Opinion: Letter to the Editor: Blue Threads Run Through the Issues

Opinion: Letter to the Editor: Blue Threads Run Through the Issues

I write to pick-up salient threads from articles and letters in the Oct. 18-24 edition, beginning by welcoming Ricky Dobb who states in “Local Elections Matter:” “By stacking City Council or the School Board with Democrats, we’re agreeing in advance on a ton of assumptions … like climate change and women’s [citizen/human] rights … [that] leaves time and energy for progress for our community.”

Oh dear, a liberal Democrat myself, and native Alexandrian, I have witnessed too much in-fighting, climate passivity, and neglect of key citizens’ rights/views to agree. See Cavanaugh’s “Re-establish Trust.” Even Independents/Republicans have at times better advocated citizen-determination, historic preservation, environmentalism than Democrats, some better termed “Development-crats.”

First, citizen rights. Brendel’s “Illuminating Case?” describes council’s 6-1 vote implementing the Planning Commission’s revised plan for T.C. Williams High School’s (TCWHS) stadium lights. As explained by Republican Van Fleet’s “Deplorable Attitudes” that vote broke a long-standing trust with African-American opponents that pours salt into wounded history where the very building of TCWHS displaced fellow residents. Up-hill, Fort Ward Park signage describes displacement of African-Americans, remembered by descendants and graveyards. After a divisive Council/AHDA process, razing the Ramsey homes discounted the unanimous decision of Parker-Gray BAR and wishes of those Ramsey residents who wanted both livable conditions and to salvage a piece of post-WWII black history, even just one mustard-yellow unit or section thereof. Instead, more historical signage for the new, livable standard-issue-2018-blocky-brown-toned flat-roofed units for mixed-incomes.

Regarding Historic Old Town, mention of failed opposition to the city’s waterfront projects elicits groans that still reverberate among preservation-minded neighbors, civic and historic society members, arguably the better arbiters of historic “compatibility.” These now focus on forestalling historic attrition, house-by-house, by opposing ungainly additions and infills approved by an architect-clubby BAR and Council-on-Appeal who often cite “millennial tastes” to justify approvals in processes riddled with conflicts-of-interest, inconsistent precedents, rubber-stamping staff recommendations. (In App’s words: “City Council members ultimately abdicate[d] their authority to unelected staff.”). Guess what? Research indicates that millennials value what all generations deserve: historic authenticity (not theme parks).

Next, climate change. As the UN Commission report warns, we have only two years to control carbon before irreversibility. Alexandria has made progress: recycling, composting, the greening of TCWHS. But look around: where are solar panels, geothermal units and wind turbines? None obvious since Earth Day, 1972. Do Ramsey, any city-funded facilities integrate renewable energy options for long-term cost and carbon savings? Will the massively expensive Combined Sewage System (CSS — also long-overdue) add energy/water conservation value to the new pipes and lowered bacterial counts? Perhaps the new Environmental Action Plan?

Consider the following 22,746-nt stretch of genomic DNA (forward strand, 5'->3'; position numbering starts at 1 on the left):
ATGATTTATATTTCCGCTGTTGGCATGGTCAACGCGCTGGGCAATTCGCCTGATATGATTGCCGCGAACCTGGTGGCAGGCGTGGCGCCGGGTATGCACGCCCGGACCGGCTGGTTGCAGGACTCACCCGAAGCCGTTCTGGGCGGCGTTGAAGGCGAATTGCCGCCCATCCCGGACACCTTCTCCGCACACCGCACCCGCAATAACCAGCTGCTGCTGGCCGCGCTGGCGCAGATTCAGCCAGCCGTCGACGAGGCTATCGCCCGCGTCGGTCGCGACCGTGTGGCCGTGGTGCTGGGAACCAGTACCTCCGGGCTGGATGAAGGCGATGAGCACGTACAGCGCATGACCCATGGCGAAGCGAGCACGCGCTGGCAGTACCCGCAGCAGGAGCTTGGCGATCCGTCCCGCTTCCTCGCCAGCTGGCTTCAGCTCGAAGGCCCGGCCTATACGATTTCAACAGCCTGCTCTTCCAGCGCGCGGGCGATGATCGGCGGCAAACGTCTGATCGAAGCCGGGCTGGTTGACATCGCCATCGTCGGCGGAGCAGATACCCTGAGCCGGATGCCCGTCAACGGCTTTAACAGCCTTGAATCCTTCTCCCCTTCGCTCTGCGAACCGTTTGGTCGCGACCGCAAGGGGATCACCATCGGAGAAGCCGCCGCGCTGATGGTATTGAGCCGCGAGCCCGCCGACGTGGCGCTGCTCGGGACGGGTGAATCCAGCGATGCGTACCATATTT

Despite deep mistrust, I want to be constructive, and offer concrete suggestions for our civic agenda:

  • If 80-foot lights at TCWHS are inevitable, put wind turbines on each tower to power lights and supply free energy to aggrieved opponents.

  • Answer C. Dara’s “Ignoring Wetlands?” question by doing the right thing: Comply with the highest regulatory standards based on environmental science, not pressure from developers.

  • Prioritize City-wide carbon reduction. Facilitate installation of renewable energy options for public, private and business structures. Offer tax incentives.

  • Build value-added options into CSS:

Capture rainwater, separate greywater for heat recapture, irrigation, groundwater re-supply. TCWHS alone saves six-plus million gallons/year

Hydroelectric Energy. Follow Portland Oregon’s Lead: install turbines in water mains (CSS pipes as well?). Portland’s pilot expects power for 150 homes, saving $2,000,000 over 20 years.

  • Devise/employ cost-projection models for affordable housing initiatives under Resolution 830. Clearly-state assumptions, account for key contingencies (e.g. HUD funding), test/validate using prior costs/savings. With transparent methodologies, council won’t need to “rehash that conversation every time.”

  • “Re-establish trust.” Fix public-hearing processes. Practice active listening with open-minds to actions based on input from citizens most impacted. Independently know ordinances; resist rubber-stamping staff. Eliminate systemic conflicts-of-interest. Get external ethics reviews. Preservation matters: err on the side of history.

So, Ricky Dobbs, may you be spared disillusioning frustrations experienced by many Alexandrians despite blue threads that should bind us. I’ll confess to harboring visions of Alexandria as her better self, a Model City based on “tons of assumptions.”

Mary E Palmer MD